Category Archives: Cars and Pollution

Cleaner Cars Trifecta: Benefits for Health, Businesses, and the Environment

A set of national clean car standards that have long been debated are, finally, a reality.

The U.S. Environmental Protection Agency (EPA) announced those standards, commonly known as Tier 3, today.

The terrific news is that these rigorous tailpipe and cleaner fuel standards will deliver vital and swift health benefits for our communities and families.

Tier 3 is indeed a win-win-win for public health and the environment, the economy, and businesses.

EPA’s Tier 3 standards will provide benefits from day one by reducing dangerous pollutants in fuel.

They’ll cut even more vehicle and fuel emissions when the standards take full effect in 2017 – including reducing the levels of nitrous oxides, volatile organic compounds, air toxics, and fine particulate matter – better known as soot.

The health benefits at stake are so high that almost 500 health and medical professionals recently wrote to President Obama, urging prompt finalization of Tier 3 standards:

“Unhealthy air imposes the risk of serious health impacts on millions of Americans. We see those impacts on our patients’ health, in public health, and in our research.”

By 2030, the emission reductions from the tightened fuel and vehicle standards will prevent:

  • Up to 2,000 premature deaths
  • 2,200 hospital admissions and asthma-related emergency room visits
  • 19,000 asthma attacks
  • 30,000 upper and lower respiratory symptoms in children
  • 1.4 million lost school days, work days and days of minor-restricted activities

The monetized net benefits of the avoided health impacts are as much as $19 billion every year.

And we get all of this for the cost of well under a penny per gallon of gas.

It comes as no surprise then that the Tier 3 standards enjoy broad support among diverse stakeholders including car companies, manufacturers, environmental justice groups, health groups and medical professionals, labor, blue and red states, environmental groups, faith groups, and advocates for consumers.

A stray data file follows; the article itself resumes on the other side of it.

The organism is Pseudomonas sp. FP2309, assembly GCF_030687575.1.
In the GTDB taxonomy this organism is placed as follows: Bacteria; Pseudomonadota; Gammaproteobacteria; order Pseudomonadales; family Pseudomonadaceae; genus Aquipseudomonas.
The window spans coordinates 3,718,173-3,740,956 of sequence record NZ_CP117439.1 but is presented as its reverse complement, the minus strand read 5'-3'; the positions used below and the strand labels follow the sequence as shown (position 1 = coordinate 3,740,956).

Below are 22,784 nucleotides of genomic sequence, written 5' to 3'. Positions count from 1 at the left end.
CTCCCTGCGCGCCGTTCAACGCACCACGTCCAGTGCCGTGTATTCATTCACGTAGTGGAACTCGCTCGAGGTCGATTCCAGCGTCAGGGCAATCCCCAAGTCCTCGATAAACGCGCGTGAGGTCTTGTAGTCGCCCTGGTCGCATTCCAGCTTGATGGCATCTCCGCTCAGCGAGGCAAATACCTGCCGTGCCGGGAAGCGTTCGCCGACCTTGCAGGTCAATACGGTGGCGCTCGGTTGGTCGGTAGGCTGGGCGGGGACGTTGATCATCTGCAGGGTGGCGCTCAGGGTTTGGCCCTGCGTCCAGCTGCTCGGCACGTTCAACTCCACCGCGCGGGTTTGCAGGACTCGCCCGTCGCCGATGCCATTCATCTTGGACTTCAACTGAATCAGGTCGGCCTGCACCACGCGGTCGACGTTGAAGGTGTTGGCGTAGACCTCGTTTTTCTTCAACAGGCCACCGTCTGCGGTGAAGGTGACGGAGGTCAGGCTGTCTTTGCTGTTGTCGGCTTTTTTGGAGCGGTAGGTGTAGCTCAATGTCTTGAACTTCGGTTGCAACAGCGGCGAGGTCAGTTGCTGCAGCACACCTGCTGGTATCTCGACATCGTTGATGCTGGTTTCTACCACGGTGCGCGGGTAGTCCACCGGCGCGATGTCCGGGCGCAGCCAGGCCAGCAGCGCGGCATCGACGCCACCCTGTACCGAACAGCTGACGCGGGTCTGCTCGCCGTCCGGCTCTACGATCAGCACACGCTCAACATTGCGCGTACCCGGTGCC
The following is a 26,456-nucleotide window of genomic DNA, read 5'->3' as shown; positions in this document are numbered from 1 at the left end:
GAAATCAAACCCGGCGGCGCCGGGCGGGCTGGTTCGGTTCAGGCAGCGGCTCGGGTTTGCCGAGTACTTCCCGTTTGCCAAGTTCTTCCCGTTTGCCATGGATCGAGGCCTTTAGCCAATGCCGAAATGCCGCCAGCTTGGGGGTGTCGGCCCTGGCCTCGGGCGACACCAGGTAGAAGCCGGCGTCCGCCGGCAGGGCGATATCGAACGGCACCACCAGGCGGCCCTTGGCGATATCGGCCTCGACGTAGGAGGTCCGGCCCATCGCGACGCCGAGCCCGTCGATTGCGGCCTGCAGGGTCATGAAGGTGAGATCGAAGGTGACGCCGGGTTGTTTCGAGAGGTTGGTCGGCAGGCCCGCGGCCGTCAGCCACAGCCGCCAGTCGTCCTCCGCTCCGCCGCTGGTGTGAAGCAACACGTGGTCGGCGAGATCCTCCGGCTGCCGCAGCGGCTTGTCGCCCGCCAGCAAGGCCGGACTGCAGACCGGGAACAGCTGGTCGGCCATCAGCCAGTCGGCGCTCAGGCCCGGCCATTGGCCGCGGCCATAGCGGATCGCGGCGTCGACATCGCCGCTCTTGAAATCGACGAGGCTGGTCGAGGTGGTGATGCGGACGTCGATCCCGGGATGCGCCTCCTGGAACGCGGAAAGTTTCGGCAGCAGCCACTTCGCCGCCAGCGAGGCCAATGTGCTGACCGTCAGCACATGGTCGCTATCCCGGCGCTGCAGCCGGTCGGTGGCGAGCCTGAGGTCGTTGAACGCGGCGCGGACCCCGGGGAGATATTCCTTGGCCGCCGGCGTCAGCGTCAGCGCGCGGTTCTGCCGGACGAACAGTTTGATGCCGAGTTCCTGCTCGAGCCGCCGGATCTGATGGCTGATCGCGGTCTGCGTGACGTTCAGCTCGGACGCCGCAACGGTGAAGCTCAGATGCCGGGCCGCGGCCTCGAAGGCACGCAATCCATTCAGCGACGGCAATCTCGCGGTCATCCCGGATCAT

Utah has had to confront its growing air pollution problem, and its leaders have expressed support for the Tier 3 standards and improving air quality. Republican Governor Gary Herbert reiterated Utah’s commitment in his January 29th State of the State address:

“…We will accelerate the transition to cleaner Tier 3 gasoline and the next generation of lower-emission vehicles. Because nearly 60 percent of our pollution during inversions comes from tailpipes, and the technology already exists to do something about it, there is absolutely no reason to wait. By taking initiative, we ensure these cleaner gasolines and lower-emission vehicles, which burn 80 percent cleaner than current models, are made available in Utah as soon as possible.” 

In addition to the public health benefits of the cleaner fuel and vehicles, Tier 3 standards will help many domestic businesses.

Emissions control technology makers will see growing business from implementation of the standards. Tier 3 will also help the auto industry meet greenhouse gas emission and fuel economy standards, and deliver its “cleaner vehicles” promise to America.

Many individual oil refiners have stated that Tier 3 will not materially impact their business. In fact, refiners in California are already producing ultra-low sulfur fuel.

In the fuel clean-up process at oil refineries, Tier 3 standards could create nearly 25,000 jobs in construction, as oil refineries modernize their facilities. The standards could also create more than 5,000 permanent operations jobs.

For every dollar invested in meeting the Tier standards we will receive up to 13 dollars in benefits.

This is a significant victory for cleaner air, and it would not have been possible without the tremendous efforts of the more than 47,000 of you who wrote to EPA in support of Tier 3!

I now have another favor to ask of you — please send a thank you note to EPA Administrator Gina McCarthy and her team at EPA for their diligence in getting these life-saving standards across the finish line.

And my immeasurable thanks to all of you for your efforts in the fight for cleaner, safer air!

Also posted in Health, Policy | Comments closed

We’re on the Road to Cleaner, More Fuel-Efficient Trucks

America started down the road toward cleaner, more fuel-efficient freight trucks today.